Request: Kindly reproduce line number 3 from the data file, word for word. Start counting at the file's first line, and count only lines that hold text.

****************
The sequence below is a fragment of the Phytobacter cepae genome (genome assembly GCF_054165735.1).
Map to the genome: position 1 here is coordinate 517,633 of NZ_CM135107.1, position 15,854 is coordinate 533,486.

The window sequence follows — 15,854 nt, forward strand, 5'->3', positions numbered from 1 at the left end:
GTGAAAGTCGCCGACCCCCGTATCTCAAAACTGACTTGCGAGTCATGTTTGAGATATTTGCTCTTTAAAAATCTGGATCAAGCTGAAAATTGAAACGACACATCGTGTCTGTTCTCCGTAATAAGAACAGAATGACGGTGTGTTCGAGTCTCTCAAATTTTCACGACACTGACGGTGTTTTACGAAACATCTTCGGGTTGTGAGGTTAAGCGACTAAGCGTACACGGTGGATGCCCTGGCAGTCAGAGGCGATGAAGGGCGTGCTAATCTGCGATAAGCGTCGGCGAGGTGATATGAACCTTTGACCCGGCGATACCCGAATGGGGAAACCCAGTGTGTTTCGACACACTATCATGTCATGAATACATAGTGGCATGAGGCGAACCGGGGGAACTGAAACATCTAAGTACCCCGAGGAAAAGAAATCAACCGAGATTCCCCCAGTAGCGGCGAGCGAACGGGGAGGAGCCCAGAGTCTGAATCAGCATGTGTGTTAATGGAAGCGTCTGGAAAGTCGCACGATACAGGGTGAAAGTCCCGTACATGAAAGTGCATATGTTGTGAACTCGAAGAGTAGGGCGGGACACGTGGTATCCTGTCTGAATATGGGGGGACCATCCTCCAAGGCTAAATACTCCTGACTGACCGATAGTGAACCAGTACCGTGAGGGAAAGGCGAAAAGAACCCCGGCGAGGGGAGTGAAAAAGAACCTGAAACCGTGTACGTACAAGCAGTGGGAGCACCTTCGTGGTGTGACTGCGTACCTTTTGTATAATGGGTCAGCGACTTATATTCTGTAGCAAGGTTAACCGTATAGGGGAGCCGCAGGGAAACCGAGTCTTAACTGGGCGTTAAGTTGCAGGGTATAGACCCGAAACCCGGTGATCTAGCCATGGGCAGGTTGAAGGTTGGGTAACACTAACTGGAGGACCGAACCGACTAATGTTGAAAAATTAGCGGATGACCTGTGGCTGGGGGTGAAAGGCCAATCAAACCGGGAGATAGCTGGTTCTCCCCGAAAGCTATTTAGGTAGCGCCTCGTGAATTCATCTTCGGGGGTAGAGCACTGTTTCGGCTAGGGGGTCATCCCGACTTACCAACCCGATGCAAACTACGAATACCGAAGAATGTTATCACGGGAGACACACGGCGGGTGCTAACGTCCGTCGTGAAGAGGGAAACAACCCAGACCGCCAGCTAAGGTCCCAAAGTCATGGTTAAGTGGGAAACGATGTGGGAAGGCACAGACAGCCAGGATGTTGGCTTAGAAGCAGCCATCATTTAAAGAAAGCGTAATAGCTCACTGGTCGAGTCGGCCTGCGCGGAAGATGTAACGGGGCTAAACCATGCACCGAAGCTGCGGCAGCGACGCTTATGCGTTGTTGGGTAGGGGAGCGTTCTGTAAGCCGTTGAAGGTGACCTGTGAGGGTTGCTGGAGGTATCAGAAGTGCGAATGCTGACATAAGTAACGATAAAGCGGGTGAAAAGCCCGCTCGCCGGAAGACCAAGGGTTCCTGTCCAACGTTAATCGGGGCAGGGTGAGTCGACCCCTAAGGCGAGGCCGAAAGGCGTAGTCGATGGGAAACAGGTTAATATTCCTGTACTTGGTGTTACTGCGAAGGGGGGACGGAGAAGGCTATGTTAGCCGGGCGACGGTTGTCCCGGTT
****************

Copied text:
The window sequence follows — 15,854 nt, forward strand, 5'->3', positions numbered from 1 at the left end: